No. 201 Group RAF

No. 201 Group
Active 1939 - 1944
Country UK
Branch Royal Air Force
Size Group

No. 201 (General Reconnaissance) Group was a group of the Royal Air Force during the Second World War.


No. 201 Group RAF was formed on 18 September 1939 from General Reconnaissance Group, Middle East of the Royal Air Force (RAF). The group was initially commanded by Group Captain H.W.G. Penderel. On May 11, 1940, Group Captain G. M. Bryer assumed command, followed by Air Vice Marshal Leonard Slatter in July 1941. On October 3, 1941, the group was renamed No. 201 (Naval Co-operation) Group and Air Vice Marshal Hugh Lloyd, previously Air Officer Commanding (AOC) of Air Headquarters, Malta, took over No. 201 (Naval Co-operation) Group in mid-July 1942.[1]

During the North African Campaign in 1942, the successful coordination of No. 201 (Naval Co-operation) Group under Slatter and Lloyd with No. 205 (Heavy Bomber) Group under Air Commodores Lachlan L. MacLean and Alan P. Ritchie, and Air Headquarters (H.Q.) Western Desert under Air Vice Marshal Arthur Coningham, provided the practical model upon which British Prime Minister Winston Churchill, American President Franklin D. Roosevelt, and their staffs reorganized the Allied air forces in the North African and Mediterranean Theater of Operations (MTO) at the Casablanca Conference in January 1943. The result of this reorganization was the Mediterranean Air Command commanded by Air Chief Marshal Sir Arthur Tedder and its major sub-command, the Northwest African Air Forces (NAAF) under Lieutenant General Carl Spaatz, was structured according to the tri-force model.

The air interdiction model consisting of coastal, strategic, and tactical air forces was presented to the Casablanca planners by Tedder who along with primarily Lloyd, Ritchie, and especially Coningham, implemented and developed the model during the successful campaigns in Egypt and Libya.

No. 201 Group, as the coastal component of the original tri-force, contributed significantly to the organization of the Northwest African Air Forces established on February 18, 1943, Mediterranean Allied Air Forces (MAAF) in December 1943, Allied Expeditionary Air Forces (AEAF) of the Normandy Campaign, and even today's air forces.

Throughout this important period of World War II during which air interdiction was practiced and developed, Tedder was always at the forefront as Air Commander-in-Chief of RAF Middle East Command, Mediterranean Air Command (MAC), Mediterranean Allied Air Forces, and as General Dwight D. Eisenhower's Deputy Supreme Allied Commander for planning the air operations for D-Day Normandy.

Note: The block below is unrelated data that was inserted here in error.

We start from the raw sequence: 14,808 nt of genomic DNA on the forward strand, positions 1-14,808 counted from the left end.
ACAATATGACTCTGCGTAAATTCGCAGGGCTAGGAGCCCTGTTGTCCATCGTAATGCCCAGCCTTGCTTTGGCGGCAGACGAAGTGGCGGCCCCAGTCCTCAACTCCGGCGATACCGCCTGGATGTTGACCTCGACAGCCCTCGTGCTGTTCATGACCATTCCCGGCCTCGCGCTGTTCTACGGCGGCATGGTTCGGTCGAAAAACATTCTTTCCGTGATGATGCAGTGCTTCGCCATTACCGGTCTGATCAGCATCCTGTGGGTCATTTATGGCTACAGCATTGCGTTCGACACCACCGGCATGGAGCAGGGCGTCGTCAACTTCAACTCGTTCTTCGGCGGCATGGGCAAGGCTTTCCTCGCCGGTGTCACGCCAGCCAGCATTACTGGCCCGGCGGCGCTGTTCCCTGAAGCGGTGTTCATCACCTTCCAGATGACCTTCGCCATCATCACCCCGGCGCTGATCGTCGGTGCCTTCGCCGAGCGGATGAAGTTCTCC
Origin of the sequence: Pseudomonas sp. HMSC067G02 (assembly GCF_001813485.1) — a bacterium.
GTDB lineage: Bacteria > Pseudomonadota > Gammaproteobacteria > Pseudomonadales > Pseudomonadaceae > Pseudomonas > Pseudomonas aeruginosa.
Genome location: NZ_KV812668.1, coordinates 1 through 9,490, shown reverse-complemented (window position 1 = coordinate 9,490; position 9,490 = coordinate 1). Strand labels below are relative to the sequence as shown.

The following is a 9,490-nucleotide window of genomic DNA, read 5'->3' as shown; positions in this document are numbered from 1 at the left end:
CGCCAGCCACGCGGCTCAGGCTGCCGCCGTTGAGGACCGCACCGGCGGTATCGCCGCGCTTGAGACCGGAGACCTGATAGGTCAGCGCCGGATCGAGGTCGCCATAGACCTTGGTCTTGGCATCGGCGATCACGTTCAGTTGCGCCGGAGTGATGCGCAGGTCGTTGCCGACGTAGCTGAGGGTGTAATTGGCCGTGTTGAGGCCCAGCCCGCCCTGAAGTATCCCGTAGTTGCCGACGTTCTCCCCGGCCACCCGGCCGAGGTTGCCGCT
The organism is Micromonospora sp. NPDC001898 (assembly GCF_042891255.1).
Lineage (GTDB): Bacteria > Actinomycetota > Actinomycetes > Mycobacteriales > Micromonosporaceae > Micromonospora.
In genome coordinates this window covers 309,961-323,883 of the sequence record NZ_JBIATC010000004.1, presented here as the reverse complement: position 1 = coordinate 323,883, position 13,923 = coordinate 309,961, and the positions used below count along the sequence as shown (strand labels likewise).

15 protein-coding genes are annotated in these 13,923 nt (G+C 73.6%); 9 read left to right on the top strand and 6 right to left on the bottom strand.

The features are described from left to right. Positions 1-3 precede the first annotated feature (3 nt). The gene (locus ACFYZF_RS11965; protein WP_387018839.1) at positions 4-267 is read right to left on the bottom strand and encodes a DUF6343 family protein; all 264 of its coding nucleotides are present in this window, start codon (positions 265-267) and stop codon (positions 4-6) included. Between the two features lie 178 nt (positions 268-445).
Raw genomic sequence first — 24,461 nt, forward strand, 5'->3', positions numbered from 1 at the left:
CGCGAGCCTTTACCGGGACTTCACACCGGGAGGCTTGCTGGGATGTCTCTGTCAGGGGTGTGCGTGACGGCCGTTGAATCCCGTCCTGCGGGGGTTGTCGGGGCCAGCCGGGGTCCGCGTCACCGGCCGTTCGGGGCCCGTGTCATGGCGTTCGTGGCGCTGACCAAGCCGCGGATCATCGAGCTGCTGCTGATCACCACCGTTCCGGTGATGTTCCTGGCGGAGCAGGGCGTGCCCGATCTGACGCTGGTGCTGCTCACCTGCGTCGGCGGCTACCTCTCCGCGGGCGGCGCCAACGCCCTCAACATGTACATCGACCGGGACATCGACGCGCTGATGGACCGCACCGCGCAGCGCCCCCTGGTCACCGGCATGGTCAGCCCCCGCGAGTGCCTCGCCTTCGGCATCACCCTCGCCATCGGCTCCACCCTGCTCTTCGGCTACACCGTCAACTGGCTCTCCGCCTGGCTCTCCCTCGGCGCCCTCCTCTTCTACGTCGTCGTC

Ironically, in the MAC organization following the Casablanca Conference, No. 201 Group was not part of the Northwest African Coastal Air Force (NACAF), but remained in RAF Middle East Command under its new commander, Air Chief Marshal Sir Sholto Douglas. On March 5, 1943, Air Vice Marshal Thomas Langsford-Sainsbury took over command of No. 201 Group. Appropriately, 201 group's previous commander during the campaigns in Egypt and Libya, Hugh Lloyd, took command of the coastal component (NACAF), which along with the Northwest African Strategic Air Force (NASAF) and the Northwest African Tactical Air Force (NATAF), formed the complete tri-force of NAAF.

The components of No. 201 Group at the time of the invasion of Sicily (Operation Husky) on July 10, 1943 are illustrated below:

No. 201 (Naval Co-operation) Group, Air Vice Marshal Thomas Langford-Sainsbury
Order of Battle, 10 July 1943, data from[2][3]
No. 235 Wing No. 238 Wing No. 245 Wing No. 247 Wing
13th Light Bomber Squadron, RHAF, Bristol Blenheim No. 16 Squadron SAAF, Bristol Beaufort No. 15 Squadron SAAF, Bristol Blenheim/Martin Baltimore No. 38 Squadron RAF, Vickers Wellington
No. 227 Squadron RAF Det., Bristol Beaufighter No. 227 Squadron RAF Det., Bristol Beaufighter No. 38 Squadron RAF Det., Vickers Wellington No. 203 Squadron RAF, Martin Baltimore
No. 454 Squadron RAAF, Martin Baltimore No. 603 Squadron RAF, Bristol Beaufighter No. 1 General Reconnaissance Unit
Vickers Wellington
No. 227 Squadron RAF, Bristol Beaufighter
No. 459 Squadron RAAF, Lockheed Hudson No. 815 Squadron (FAA) Det., Fairey Swordfish No. 252 Squadron RAF, Bristol Beaufighter
No. 815 Squadron (FAA), Fairey Swordfish No Wing Assignment:

No. 701 Squadron (FAA), Supermarine Walrus

RAF=Royal Air Force; RAAF=Royal Australian Air Force; SAAF=South African Air Force; FAA=Fleet Air Arm (Royal Navy); Det.=Detachment

On February 1, 1944 No. 201 group was absorbed into Air Defences Eastern Mediterranean.[4]



  1. "Group No's 200 - 333". Air of Authority - A History of RAF Organisation.
  2. Craven and Cate 1949, p. ?.
  3. Richards and Saunders 1956, p. ?.
  4. RAF Web Groups, accessed August 2009


  • Craven, Wesley F. and James L. Cate. The Army Air Forces in World War II, Volume 2, Chicago, Illinois: Chicago University Press, 1949 (Reprinted 1983, ISBN 0-912799-03-X).
  • Richards, D. and H. Saunders, The Royal Air Force 1939-1945 (Volume 2, HMSO, 1953).
  • Howe, George F., Northwest Africa: Seizing the Initiative in the West, Center of Military History, Washington, DC., 1991.
  • Army Air Forces Historical Office Headquarters, Participation of the Ninth & Twelfth Air Forces in the Sicilian Campaign, Army Air Forces Historical Study No. 37, Maxwell Air Force Base, Alabama, 1945.
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